There are about 20,000 known species of bees. Only 7 species are honey bees which includes 44 subspecies that can all be grouped into three branches: Micrapis (dwarf honey bees), Megapis (giant honey bee), and Apis (domestic honey bees and close relatives).
Humans have been collecting wild honey as far back as 10,000 years ago, and some time later, began learning how to manage wild bees (aka ‘domesticating’ bees) using artificial hives made from hollow logs, wooden boxes, pottery vessels, and woven straw baskets. It wasn’t until the 19th century that a better understanding of bee behavior and their colonies resulted in the invention and development of a revolutionary ‘moveable comb hive’ that allowed honey to be harvested without destroying the entire colony. Beekeeping really took off from there.
HOW BEES MAKE HONEY
Bees make honey primarily from flower nectar, but they’ll use other plant saps as well as the sticky and sugary liquid (called ‘honeydew’) secreted by insects feeding on plants. The bee sucks the liquid up through its long, tube-like tongue (called a ‘proboscis’) and stores it in its honey sac, then adds special enzymes that convert the nectar into different types of sugars as the nectar begins to evaporate. The bee returns to the hive, places the nectar into the cells of the honeycomb, and uses its wings to further evaporate water from the nectar. Warm temperatures within a hive continue the evaporation, and when the water content of the nectar is good and low, the bees seal the cell with a wax capping using the beeswax produced from the special glands in the abdominal segments of worker bees. Simple as that!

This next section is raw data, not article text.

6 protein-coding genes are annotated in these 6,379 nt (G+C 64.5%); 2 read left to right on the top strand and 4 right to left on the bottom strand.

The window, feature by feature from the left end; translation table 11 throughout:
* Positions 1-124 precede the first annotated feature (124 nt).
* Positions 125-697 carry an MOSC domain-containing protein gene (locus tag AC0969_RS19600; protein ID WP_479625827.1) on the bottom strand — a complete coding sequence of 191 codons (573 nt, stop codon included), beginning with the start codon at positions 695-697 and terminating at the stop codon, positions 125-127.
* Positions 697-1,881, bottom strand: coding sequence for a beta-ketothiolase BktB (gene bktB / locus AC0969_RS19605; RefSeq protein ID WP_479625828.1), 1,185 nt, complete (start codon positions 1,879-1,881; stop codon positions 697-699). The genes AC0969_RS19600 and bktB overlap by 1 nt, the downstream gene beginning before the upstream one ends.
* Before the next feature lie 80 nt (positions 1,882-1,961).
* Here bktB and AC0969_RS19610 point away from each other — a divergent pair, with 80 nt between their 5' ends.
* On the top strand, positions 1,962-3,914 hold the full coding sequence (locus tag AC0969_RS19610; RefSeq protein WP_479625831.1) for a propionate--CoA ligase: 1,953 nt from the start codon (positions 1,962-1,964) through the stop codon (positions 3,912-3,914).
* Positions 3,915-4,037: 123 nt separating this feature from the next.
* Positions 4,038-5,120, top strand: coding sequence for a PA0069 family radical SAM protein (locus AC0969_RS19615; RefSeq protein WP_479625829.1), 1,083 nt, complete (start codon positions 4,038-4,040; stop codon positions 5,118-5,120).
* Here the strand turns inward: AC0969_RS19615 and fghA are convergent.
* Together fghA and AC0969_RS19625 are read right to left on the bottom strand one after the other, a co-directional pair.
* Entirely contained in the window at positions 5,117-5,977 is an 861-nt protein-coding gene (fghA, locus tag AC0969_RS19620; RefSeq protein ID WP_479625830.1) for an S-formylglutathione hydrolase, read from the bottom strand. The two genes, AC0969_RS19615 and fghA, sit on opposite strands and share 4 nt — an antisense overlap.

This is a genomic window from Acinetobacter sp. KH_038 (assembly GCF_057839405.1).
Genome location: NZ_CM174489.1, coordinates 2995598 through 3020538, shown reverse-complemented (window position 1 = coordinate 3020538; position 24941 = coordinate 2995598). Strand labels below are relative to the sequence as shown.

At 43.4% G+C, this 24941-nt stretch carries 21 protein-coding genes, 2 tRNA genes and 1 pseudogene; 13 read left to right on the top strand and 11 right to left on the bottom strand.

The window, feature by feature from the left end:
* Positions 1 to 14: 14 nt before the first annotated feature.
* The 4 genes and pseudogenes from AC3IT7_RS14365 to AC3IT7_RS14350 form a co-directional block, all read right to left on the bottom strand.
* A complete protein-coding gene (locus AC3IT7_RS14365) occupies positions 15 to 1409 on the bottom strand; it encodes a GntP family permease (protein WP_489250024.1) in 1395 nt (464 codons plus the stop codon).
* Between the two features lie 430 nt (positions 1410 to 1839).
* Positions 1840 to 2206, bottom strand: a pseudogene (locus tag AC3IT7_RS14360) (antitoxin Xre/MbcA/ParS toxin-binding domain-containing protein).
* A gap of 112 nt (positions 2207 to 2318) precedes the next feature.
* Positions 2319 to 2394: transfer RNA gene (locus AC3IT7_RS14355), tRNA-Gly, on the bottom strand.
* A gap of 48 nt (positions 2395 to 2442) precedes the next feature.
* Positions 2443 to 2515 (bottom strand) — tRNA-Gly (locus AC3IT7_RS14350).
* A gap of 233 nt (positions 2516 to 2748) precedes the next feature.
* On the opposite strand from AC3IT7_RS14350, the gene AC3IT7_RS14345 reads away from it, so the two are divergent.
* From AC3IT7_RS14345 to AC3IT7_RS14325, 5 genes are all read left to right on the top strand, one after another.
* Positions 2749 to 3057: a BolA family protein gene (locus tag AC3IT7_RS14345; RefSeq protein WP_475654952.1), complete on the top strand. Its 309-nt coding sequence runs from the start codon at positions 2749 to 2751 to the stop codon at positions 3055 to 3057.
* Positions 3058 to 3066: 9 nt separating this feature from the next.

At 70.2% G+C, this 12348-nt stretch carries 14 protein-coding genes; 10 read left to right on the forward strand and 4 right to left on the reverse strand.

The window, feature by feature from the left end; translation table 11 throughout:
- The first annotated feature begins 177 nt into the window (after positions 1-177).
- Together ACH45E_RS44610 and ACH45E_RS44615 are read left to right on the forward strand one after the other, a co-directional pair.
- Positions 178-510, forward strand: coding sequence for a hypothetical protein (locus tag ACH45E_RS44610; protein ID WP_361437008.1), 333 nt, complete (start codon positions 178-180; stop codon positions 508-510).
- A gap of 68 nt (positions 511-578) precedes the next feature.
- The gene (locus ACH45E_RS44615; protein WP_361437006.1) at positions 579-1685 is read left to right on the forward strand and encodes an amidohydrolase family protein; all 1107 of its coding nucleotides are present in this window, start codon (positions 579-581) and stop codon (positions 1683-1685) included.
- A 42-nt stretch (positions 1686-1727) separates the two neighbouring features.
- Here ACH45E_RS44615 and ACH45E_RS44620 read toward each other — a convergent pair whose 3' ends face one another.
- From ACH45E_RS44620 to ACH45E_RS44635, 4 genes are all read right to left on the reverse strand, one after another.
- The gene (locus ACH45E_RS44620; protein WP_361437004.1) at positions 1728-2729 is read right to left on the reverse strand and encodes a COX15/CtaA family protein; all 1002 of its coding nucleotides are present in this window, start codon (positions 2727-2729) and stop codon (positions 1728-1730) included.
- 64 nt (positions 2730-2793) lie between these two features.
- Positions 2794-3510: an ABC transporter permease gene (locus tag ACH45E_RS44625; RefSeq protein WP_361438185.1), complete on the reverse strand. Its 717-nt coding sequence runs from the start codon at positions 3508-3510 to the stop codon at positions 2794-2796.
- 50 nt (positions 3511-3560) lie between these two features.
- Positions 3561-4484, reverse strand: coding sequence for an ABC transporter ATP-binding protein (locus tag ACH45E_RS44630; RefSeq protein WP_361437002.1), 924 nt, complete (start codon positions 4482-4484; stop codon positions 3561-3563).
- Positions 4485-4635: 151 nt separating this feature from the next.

A TASTE OF HONEY
Honey is one of the world’s oldest foods, and it’s become increasingly popular today among foodies as different color, texture and flavor varieties have become available and the nutritional value is recognized as an added bonus to the sweet taste sourced from nature. In fact, honey is super rich in nutrients (glucose, fructose and water) and contains at least 16 antioxidants, bioflavonoids, and other plant substances such as grains of pollen as well as small amounts of other sugars, vitamins, amino acids, minerals and enzymes. Adding to all that good stuff, honey, with its antibacterial properties and healing power, is an ancient remedy in the treatment of wounds, burns, skin ulcers and inflammations.
There are also more and more hobby beekeepers and small producers, making fresh, locally produced honey more available at farmers’ markets and speciality stores and offering shoppers a chance to taste unique honey as well as help support beekeeping sustainability with a purchase. And now– incredibly, there’s a website to help you find locally produced honey anywhere in the world. GO TO → Local Honey Finder. The National Honey Board (USA agricultural promotion group) also has a Honey Locator Map for all 50 states, Puerto Rico, Canada and Germany. Try them both to find all the best spots for locally produced honey. (Tip – Call & verify online info before you take off for a new honey hole.)
IS BEEKEEPING THE RIGHT HOBBY FOR YOU?
If you’re thinking about beekeeping in Nepal, decide only after you’ve watched the video The Last Honey Hunter (Behind the Scenes). Two American photographers/climbers capture the harrowing process of harvesting honey from large hives of the Himalayan giant honey bee from under overhangs on the faces of vertical cliffs.
Beekeeping is both an art and science as well as a fascinating hobby. It also requires commitment and some know-how. Fortunately, you don’t have to be a rock climber, but there are a few things you should consider before embarking on a beekeeping venture: